It's also worth saying that lesbian feminists (like Jeffreys) tend to define lesbianism broadly, in a way that doesn't require sex with other women, but simply a conscious rejection of sex with men. In this sense, and defined this way, lesbianism is typically viewed and approached as political choice that women should make by the movement. Jeffreys has made the argument that, in contrast to today's conventional wisdom, in reality people are basically asexual by nature and are simply pressured into a large volume of (specifically heterosexual) sexual activity in order to perpetuate patriarchal social relations, which hinge entirely on the act of sex.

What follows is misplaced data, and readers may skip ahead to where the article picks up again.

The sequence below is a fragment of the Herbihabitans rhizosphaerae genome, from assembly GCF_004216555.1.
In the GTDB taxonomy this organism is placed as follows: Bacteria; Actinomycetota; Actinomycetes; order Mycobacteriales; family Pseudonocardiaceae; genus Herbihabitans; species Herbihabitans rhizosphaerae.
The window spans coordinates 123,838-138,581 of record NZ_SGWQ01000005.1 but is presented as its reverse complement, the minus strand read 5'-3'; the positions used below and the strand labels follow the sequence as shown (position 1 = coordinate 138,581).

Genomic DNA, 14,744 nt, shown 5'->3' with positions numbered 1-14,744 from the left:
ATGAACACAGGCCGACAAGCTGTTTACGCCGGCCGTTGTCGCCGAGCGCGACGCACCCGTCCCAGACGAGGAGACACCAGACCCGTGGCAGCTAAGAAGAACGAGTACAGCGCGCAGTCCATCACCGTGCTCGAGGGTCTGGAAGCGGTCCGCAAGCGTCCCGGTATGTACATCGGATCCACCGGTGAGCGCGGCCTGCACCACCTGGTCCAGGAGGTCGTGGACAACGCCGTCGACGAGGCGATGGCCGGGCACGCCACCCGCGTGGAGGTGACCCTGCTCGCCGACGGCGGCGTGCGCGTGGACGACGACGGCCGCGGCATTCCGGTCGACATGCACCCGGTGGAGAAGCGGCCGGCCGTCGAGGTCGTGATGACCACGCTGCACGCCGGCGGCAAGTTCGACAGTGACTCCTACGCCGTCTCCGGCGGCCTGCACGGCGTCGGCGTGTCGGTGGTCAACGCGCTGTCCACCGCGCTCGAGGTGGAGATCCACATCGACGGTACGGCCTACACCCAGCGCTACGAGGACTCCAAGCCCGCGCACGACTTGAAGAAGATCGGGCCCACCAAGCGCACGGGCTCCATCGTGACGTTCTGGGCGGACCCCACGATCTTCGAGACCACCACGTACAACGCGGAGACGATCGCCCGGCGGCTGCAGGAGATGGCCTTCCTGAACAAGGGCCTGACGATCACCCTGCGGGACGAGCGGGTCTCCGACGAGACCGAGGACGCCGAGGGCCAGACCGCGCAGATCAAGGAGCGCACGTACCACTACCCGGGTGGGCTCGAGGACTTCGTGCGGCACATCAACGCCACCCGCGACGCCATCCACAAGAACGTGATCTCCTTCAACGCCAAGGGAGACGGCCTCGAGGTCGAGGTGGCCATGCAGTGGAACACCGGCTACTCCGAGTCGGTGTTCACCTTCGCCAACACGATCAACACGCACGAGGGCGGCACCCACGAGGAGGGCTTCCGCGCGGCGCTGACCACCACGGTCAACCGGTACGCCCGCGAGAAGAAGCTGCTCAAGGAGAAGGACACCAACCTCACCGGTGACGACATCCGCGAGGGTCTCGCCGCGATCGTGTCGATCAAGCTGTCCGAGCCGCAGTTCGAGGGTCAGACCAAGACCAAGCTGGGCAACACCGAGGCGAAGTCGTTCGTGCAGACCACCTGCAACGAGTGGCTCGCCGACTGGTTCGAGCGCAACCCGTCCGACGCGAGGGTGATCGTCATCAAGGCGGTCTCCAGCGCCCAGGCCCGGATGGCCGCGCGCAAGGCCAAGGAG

(Also, obviously I don't uphold all these principles in an especially rigid way or I wouldn't spend any time here.)
On your final point, the influence of the beauty industry is absolutely pervasive throughout society, but mainly and most especially in more urban, cosmopolitan areas where elaborate beauty regiments are often more practical owing to the fact that rural women, by contrast, often work outdoors in manual labor-oriented types of occupations that make extensive beauty regiments comparatively futile and pointless. I could go into a whole thing about the ways our everyday dress and routines are influenced by the ideas of the beauty industry whether we think about it or not, about the average woman loses hours out of every day, not to mention lots of money that men aren't obliged to spend, to beauty regiments and how the end result of these regiments is often severe limitations on one's freedom of movement and according lifestyle options, but that's a topic for another day.